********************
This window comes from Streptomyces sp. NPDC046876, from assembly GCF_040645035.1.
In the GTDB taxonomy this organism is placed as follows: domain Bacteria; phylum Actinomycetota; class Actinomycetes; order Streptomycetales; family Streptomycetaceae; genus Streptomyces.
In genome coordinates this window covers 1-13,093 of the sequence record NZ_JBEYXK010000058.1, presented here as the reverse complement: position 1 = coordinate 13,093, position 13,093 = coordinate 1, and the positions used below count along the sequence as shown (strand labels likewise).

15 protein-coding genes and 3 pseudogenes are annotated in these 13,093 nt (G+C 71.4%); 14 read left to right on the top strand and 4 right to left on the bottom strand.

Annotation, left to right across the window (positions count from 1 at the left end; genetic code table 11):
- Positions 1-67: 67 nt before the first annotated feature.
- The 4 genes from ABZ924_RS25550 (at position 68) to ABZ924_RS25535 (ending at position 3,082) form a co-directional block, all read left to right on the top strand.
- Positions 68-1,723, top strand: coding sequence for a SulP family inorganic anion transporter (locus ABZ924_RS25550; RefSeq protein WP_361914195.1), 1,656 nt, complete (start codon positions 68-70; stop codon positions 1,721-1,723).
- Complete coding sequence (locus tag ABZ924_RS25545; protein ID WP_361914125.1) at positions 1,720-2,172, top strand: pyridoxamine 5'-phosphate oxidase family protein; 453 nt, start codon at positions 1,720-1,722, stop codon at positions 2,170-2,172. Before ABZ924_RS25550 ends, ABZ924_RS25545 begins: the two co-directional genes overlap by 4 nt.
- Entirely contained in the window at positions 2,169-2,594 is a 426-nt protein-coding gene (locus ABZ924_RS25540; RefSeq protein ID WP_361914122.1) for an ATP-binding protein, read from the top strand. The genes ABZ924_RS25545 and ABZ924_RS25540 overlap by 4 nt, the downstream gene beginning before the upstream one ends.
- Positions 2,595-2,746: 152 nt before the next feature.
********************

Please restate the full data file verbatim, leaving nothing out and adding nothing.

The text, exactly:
This window comes from Streptomyces sp. NPDC046876, from assembly GCF_040645035.1.
In the GTDB taxonomy this organism is placed as follows: domain Bacteria; phylum Actinomycetota; class Actinomycetes; order Streptomycetales; family Streptomycetaceae; genus Streptomyces.
In genome coordinates this window covers 1-13,093 of the sequence record NZ_JBEYXK010000058.1, presented here as the reverse complement: position 1 = coordinate 13,093, position 13,093 = coordinate 1, and the positions used below count along the sequence as shown (strand labels likewise).

15 protein-coding genes and 3 pseudogenes are annotated in these 13,093 nt (G+C 71.4%); 14 read left to right on the top strand and 4 right to left on the bottom strand.

Annotation, left to right across the window (positions count from 1 at the left end; genetic code table 11):
- Positions 1-67: 67 nt before the first annotated feature.
- The 4 genes from ABZ924_RS25550 (at position 68) to ABZ924_RS25535 (ending at position 3,082) form a co-directional block, all read left to right on the top strand.
- Positions 68-1,723, top strand: coding sequence for a SulP family inorganic anion transporter (locus ABZ924_RS25550; RefSeq protein WP_361914195.1), 1,656 nt, complete (start codon positions 68-70; stop codon positions 1,721-1,723).
- Complete coding sequence (locus tag ABZ924_RS25545; protein ID WP_361914125.1) at positions 1,720-2,172, top strand: pyridoxamine 5'-phosphate oxidase family protein; 453 nt, start codon at positions 1,720-1,722, stop codon at positions 2,170-2,172. Before ABZ924_RS25550 ends, ABZ924_RS25545 begins: the two co-directional genes overlap by 4 nt.
- Entirely contained in the window at positions 2,169-2,594 is a 426-nt protein-coding gene (locus ABZ924_RS25540; RefSeq protein ID WP_361914122.1) for an ATP-binding protein, read from the top strand. The genes ABZ924_RS25545 and ABZ924_RS25540 overlap by 4 nt, the downstream gene beginning before the upstream one ends.
- Positions 2,595-2,746: 152 nt before the next feature.